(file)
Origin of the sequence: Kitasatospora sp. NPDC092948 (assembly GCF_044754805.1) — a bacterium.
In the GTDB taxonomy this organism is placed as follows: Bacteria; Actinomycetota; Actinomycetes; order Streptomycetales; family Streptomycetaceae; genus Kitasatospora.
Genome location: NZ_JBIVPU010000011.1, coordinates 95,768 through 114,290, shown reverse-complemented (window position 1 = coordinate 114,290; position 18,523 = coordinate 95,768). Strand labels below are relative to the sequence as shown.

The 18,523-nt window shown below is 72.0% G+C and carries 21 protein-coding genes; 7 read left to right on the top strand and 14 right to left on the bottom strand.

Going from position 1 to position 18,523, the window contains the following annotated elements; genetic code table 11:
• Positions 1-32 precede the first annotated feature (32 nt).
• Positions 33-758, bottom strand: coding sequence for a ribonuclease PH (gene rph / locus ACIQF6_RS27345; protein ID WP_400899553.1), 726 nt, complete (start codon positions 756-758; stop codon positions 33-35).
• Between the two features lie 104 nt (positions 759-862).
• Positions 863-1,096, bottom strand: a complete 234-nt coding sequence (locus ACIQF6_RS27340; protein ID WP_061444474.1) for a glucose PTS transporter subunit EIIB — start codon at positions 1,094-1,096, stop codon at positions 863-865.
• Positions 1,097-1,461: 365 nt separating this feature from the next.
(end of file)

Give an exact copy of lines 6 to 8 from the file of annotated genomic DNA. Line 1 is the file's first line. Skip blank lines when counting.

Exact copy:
• Positions 1-32 precede the first annotated feature (32 nt).
• Positions 33-758, bottom strand: coding sequence for a ribonuclease PH (gene rph / locus ACIQF6_RS27345; protein ID WP_400899553.1), 726 nt, complete (start codon positions 756-758; stop codon positions 33-35).
• Between the two features lie 104 nt (positions 759-862).